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How HIV gains entry into non-dividing cells

31 March 2019

Sneaking In

Viruses are essentially lengths of DNA or RNA with a protective protein coat hell-bent on exploiting your cells’ resources and abilities. They sneak inside and head to the nucleus – the cell's control centre. The nucleus is shielded by an impenetrable fortress wall that only opens up when the cell divides – the nuclear envelope. HIV-1, however, manages to worm its way into the nucleus of cells that never divide. It heads for pores in the envelope – small, heavily guarded gates in the wall – but shouldn’t be able to get through because of its size. To understand how it slips in, researchers gave it a fluorescent label and watched it in action. HIV-1 (pink) binds first to a protein on the pore (Nup153, green), and then to another inside the nucleus, which pulls it through. Identifying this weakness in the fortress might lead researchers to new treatments to fortify defences, and keep HIV out.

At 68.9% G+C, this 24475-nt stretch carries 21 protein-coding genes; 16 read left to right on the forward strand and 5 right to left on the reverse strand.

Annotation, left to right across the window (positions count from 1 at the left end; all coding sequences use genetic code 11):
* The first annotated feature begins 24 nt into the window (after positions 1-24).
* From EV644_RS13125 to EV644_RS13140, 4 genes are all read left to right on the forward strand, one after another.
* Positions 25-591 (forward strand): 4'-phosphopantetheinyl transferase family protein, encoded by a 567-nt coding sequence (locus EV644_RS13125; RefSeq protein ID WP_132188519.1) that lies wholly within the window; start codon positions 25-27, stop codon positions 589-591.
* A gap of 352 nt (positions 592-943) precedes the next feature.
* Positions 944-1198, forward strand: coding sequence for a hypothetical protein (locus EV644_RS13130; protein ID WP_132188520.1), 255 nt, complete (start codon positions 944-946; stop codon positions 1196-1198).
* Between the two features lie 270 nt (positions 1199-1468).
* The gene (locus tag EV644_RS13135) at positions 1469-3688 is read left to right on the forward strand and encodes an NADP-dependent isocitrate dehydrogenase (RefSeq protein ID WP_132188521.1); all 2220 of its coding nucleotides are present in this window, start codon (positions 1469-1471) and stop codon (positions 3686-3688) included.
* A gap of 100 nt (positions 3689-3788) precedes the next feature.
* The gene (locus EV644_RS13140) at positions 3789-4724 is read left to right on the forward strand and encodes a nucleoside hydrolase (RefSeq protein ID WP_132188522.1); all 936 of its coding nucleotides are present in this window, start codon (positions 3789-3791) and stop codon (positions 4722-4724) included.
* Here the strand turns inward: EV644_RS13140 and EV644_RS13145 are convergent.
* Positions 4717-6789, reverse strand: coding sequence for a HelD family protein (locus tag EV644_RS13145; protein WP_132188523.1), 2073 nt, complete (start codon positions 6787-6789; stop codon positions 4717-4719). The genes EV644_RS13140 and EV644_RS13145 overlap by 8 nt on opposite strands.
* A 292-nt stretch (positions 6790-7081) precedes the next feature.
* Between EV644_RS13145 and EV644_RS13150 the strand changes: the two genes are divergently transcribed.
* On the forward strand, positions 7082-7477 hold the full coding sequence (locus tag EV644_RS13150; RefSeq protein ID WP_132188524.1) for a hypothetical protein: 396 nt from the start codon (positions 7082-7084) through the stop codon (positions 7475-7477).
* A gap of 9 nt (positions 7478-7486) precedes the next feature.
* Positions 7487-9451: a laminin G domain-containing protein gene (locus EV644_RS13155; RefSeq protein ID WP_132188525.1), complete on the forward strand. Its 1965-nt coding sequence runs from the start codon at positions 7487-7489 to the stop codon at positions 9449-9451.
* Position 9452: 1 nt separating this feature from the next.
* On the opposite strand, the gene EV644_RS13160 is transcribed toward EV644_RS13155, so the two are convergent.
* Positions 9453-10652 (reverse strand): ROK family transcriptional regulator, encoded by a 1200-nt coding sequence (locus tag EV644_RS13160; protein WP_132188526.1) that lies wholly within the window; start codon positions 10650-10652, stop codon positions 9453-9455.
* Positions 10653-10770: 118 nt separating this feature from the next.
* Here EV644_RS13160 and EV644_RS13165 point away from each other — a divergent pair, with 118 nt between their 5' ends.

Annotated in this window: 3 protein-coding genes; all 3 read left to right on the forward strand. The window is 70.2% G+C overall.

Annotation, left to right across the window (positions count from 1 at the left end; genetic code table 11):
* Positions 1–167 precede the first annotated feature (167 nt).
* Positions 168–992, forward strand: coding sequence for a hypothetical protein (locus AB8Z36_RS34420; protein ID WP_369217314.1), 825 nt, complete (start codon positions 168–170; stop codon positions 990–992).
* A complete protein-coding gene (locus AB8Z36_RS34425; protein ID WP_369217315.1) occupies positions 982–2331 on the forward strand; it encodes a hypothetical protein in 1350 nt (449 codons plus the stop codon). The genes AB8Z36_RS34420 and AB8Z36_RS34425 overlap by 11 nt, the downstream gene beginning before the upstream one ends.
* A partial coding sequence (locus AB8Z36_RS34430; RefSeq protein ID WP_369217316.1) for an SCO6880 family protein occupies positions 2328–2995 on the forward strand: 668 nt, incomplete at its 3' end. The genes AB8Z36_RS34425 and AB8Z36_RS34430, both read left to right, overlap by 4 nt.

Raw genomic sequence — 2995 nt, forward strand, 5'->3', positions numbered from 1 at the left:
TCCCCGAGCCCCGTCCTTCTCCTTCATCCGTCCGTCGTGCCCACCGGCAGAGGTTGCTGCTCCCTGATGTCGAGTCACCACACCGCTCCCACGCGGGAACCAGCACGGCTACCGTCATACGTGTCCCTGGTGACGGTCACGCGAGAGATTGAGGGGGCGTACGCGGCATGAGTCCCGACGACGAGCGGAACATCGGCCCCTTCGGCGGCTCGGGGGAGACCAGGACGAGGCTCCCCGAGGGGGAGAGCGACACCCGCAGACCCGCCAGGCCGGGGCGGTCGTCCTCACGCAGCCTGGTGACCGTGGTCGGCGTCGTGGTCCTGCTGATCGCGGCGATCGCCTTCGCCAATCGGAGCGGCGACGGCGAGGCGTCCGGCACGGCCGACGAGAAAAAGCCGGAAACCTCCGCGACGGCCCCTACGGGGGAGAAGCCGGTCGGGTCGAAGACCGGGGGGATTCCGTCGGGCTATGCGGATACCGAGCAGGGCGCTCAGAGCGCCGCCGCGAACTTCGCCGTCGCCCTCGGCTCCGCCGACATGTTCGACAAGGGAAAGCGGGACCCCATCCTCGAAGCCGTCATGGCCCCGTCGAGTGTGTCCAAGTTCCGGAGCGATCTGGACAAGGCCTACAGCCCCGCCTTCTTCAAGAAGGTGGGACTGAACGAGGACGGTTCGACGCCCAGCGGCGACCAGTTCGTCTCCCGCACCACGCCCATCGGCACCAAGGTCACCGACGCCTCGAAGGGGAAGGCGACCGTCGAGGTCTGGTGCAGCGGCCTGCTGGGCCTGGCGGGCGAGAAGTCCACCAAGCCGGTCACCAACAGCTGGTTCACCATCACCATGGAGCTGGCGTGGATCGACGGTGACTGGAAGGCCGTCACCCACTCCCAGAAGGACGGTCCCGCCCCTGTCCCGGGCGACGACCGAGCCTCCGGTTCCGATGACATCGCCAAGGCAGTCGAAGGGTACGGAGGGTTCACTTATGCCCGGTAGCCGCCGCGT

Written by Anthony Lewis

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BPoD stands for Biomedical Picture of the Day. Managed by the MRC Laboratory of Medical Sciences until Jul 2023, it is now run independently by a dedicated team of scientists and writers. The website aims to engage everyone, young and old, in the wonders of biology, and its influence on medicine. The ever-growing archive of more than 4000 research images documents over a decade of progress. Explore the collection and see what you discover. Images are kindly provided for inclusion on this website through the generosity of scientists across the globe.

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